New Productions

Here are 3 new knives– A 3-1/2-inch full tang, a 4-1/2″ full tang, and a 5-inch buffalo skinner. All are CPM S30V steel.

These knives are ready to ship– first come, first serve. $289, $349, and $399.

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The Pugio

There are a number of really interesting points in this documentary.

First, the map of the Roman Empire. As I saw the animation of the spread of the iron kingdom, I stand amazed at the indelible mark this has made on the morals and culture of the subjugated nations. Germany, Scandinavia, and Russia largely escaped those ravages. And the subsequent history and character of these nations is enlightening by contrast.

Secondly, I find the method of carry demonstrated to be highly instructive. As anyone knows, carrying an item that is nearly 3 feet long on a daily basis, and keeping it in a position that can be drawn smoothly and efficiently, whether on foot, horseback, or when sitting, is a major accomplishment. Most swords are carried cross-draw, but the gladius was carried strongside.

Obviously, the pugio itself is much smaller. Yet, even so, a blade the length of a span, with an overall length approaching a cubit, is no “incidental” item. The button-strap attachment to the girdle is highly interesting.

I find the raised ridge on the center of the blade to be very interesting. It seems that this was the Roman answer to the “blood groove” or fuller found on many blades today. However, considering the elements of friction, suction, and bone-pinch that the blade would routinely encounter, I suspect that the raised midriff was superior to the “blood groove” in most respects.

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Cookpot Sizing for Wilderness Living

One of the very most basic tools for wilderness living, that must be carried or fabricated for survival, is a container for heating water and cooking food. And most of us will need one before we can make a clay pot.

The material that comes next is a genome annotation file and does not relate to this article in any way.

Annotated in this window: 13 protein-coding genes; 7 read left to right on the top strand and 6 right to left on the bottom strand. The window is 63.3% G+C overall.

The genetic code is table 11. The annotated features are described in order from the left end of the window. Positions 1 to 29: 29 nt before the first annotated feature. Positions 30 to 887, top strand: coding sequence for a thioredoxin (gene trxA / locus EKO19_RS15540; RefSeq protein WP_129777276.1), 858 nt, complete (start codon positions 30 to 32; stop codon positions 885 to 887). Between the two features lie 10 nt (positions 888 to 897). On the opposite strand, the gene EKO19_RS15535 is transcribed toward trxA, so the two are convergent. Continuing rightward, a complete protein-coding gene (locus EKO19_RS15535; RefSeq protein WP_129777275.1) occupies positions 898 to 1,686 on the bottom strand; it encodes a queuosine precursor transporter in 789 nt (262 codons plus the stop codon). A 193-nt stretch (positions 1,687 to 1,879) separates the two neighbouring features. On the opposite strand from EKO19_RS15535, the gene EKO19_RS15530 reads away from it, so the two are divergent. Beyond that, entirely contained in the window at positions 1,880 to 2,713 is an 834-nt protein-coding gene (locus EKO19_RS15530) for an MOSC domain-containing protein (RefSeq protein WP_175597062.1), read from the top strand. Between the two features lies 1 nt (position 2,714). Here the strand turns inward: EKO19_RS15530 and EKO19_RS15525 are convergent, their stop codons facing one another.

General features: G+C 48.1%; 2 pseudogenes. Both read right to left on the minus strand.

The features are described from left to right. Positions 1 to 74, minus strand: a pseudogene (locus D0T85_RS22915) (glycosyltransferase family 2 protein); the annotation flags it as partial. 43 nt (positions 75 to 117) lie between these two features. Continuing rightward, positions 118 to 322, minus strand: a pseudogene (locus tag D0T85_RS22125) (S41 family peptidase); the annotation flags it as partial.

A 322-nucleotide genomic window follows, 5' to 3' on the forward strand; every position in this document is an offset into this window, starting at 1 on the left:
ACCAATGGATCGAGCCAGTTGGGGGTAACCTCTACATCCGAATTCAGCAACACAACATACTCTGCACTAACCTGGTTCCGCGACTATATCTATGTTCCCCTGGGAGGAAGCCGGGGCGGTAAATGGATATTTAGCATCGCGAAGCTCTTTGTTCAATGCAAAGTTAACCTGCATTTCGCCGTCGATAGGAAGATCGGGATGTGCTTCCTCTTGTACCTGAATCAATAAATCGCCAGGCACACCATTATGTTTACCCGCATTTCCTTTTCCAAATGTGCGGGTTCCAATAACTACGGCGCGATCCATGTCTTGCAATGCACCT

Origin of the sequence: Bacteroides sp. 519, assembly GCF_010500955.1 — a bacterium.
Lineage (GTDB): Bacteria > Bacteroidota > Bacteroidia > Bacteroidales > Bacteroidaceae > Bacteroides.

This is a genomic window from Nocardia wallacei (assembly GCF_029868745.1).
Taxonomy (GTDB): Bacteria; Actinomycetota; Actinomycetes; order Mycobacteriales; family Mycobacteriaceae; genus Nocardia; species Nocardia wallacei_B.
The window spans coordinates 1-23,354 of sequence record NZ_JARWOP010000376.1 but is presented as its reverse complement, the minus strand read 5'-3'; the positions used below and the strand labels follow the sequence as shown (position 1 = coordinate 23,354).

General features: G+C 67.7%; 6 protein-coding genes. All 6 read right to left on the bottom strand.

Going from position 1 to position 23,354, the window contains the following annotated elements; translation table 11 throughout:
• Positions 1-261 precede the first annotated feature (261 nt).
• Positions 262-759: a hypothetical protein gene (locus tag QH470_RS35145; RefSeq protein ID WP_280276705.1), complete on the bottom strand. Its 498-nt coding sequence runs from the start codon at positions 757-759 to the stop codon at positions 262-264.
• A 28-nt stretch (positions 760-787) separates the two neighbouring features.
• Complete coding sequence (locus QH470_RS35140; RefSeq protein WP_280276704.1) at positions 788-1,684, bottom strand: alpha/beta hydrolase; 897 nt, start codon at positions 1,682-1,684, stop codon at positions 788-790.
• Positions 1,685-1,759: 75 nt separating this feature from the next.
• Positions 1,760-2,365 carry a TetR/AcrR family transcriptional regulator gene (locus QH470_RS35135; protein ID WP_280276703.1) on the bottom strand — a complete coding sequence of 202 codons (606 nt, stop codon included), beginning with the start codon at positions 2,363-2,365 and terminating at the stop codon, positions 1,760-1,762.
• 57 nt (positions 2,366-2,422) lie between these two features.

The classic “bush pot” is a #10 tin can, that has about 3/4-gallon capacity, and is equipped with a wire bail. But is this the end-all item? No.

This can might be a tad bulky for the individual survivor to tote around everywhere, and may be replaced by something as small as a metal mug. But the bigger issues are the lack of rust resistance, and that notorious seam at the bottom that can be so difficult to clean. The benefits are that the can is usually available at no cost, and it is light weight. It will typically hold up for a few months of field use.

Another issue is finding a good lid for this pot. We have found that certain can-openers can preserve that original lid from the can, and then we add a handle for lifting the lid.

If we are serious about maintaining individual function in the wilds for more than a couple months, we would do well to consider getting stainless steel bush pot with a bail and a lid.

Currently, has several items that seem very well designed for our purposes. They include a 1-quart bush pot, a 2-quart (64-ounce), and 120-ounce size. All come well-fitted with bail and lid.

Personally, I would gravitate toward the 64-ounce pot for a lone individual. This would allow boiling a generous quart of water at a time, and cooking a full meal. Anything smaller could mean slim pickings, and a full-time job boiling, and waiting for water to cool. (Yes, the water often takes longer to cool than to boil–especially in warm weather.)

Another factor that may be overlooked, is the dynamics of group function. Primitive cooking takes time. There are no electric or gas ranges, timed ovens, Instant Pots, or crock pots in the primitive setting. We either tend a fire pretty much the whole time, or use a “couch cooker” (insulated box in which a boiling pot is placed overnight) or some labor-intensive coal-pit variation. So if all the quart-size bush pots must be used daily in a group camp, it is less efficient than if larger pots are available.

In my experience, it is helpful to have larger pots, and a few small ones, in the group’s camp kitchen. Especially for sterilizing water, large kettles are nice. In general, a 5-gallon pot is quite heavy to move when it is full, and is also about all we could fit in a larger backpack so we might consider that to be at the top end of our size selection.

What are your thoughts?

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On the Main Website Now….

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The Call of the Wild by Robert Service

Have you gazed on naked grandeur

where there’s nothing else to gaze on,

Set pieces and drop-curtain scenes galore,

Big mountains heaved to heaven, which the blinding sunsets blazon,

Black canyons where the rapids rip and roar?

Have you swept the visioned valley

with the green stream streaking through it,

Searched the Vastness for a something you have lost?

Have you strung your soul to silence?

Then for God’s sake go and do it;

Hear the challenge, learn the lesson, pay the cost.

Have you wandered in the wilderness, the sagebrush desolation,

The bunch-grass levels where the cattle graze?

And learned to know the desert’s little ways?

Have you camped upon the foothills,

have you galloped o’er the ranges,